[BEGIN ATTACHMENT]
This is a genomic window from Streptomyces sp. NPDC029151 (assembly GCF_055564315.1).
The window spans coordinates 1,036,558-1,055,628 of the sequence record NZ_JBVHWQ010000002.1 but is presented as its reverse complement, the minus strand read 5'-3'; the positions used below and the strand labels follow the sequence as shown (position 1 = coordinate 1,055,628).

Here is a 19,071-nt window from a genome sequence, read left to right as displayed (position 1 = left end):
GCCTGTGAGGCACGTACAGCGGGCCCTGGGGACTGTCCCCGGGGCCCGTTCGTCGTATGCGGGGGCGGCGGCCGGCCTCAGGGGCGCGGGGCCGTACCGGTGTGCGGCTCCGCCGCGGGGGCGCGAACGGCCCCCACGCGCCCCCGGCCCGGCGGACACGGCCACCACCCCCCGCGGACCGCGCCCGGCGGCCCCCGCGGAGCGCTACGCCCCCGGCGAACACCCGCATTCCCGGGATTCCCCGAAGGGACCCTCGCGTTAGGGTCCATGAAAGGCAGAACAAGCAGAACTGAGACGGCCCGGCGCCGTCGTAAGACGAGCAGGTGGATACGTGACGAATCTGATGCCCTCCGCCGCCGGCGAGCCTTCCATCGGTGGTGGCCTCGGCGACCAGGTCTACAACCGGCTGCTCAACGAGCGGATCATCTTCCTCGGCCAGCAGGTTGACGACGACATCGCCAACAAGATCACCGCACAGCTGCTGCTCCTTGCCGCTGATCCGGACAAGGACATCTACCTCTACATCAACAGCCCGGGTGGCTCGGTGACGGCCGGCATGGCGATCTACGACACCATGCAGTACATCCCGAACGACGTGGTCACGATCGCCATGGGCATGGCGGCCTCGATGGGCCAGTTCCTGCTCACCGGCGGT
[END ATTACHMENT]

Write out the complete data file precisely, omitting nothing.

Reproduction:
This is a genomic window from Streptomyces sp. NPDC029151 (assembly GCF_055564315.1).
The window spans coordinates 1,036,558-1,055,628 of the sequence record NZ_JBVHWQ010000002.1 but is presented as its reverse complement, the minus strand read 5'-3'; the positions used below and the strand labels follow the sequence as shown (position 1 = coordinate 1,055,628).

Here is a 19,071-nt window from a genome sequence, read left to right as displayed (position 1 = left end):
GCCTGTGAGGCACGTACAGCGGGCCCTGGGGACTGTCCCCGGGGCCCGTTCGTCGTATGCGGGGGCGGCGGCCGGCCTCAGGGGCGCGGGGCCGTACCGGTGTGCGGCTCCGCCGCGGGGGCGCGAACGGCCCCCACGCGCCCCCGGCCCGGCGGACACGGCCACCACCCCCCGCGGACCGCGCCCGGCGGCCCCCGCGGAGCGCTACGCCCCCGGCGAACACCCGCATTCCCGGGATTCCCCGAAGGGACCCTCGCGTTAGGGTCCATGAAAGGCAGAACAAGCAGAACTGAGACGGCCCGGCGCCGTCGTAAGACGAGCAGGTGGATACGTGACGAATCTGATGCCCTCCGCCGCCGGCGAGCCTTCCATCGGTGGTGGCCTCGGCGACCAGGTCTACAACCGGCTGCTCAACGAGCGGATCATCTTCCTCGGCCAGCAGGTTGACGACGACATCGCCAACAAGATCACCGCACAGCTGCTGCTCCTTGCCGCTGATCCGGACAAGGACATCTACCTCTACATCAACAGCCCGGGTGGCTCGGTGACGGCCGGCATGGCGATCTACGACACCATGCAGTACATCCCGAACGACGTGGTCACGATCGCCATGGGCATGGCGGCCTCGATGGGCCAGTTCCTGCTCACCGGCGGT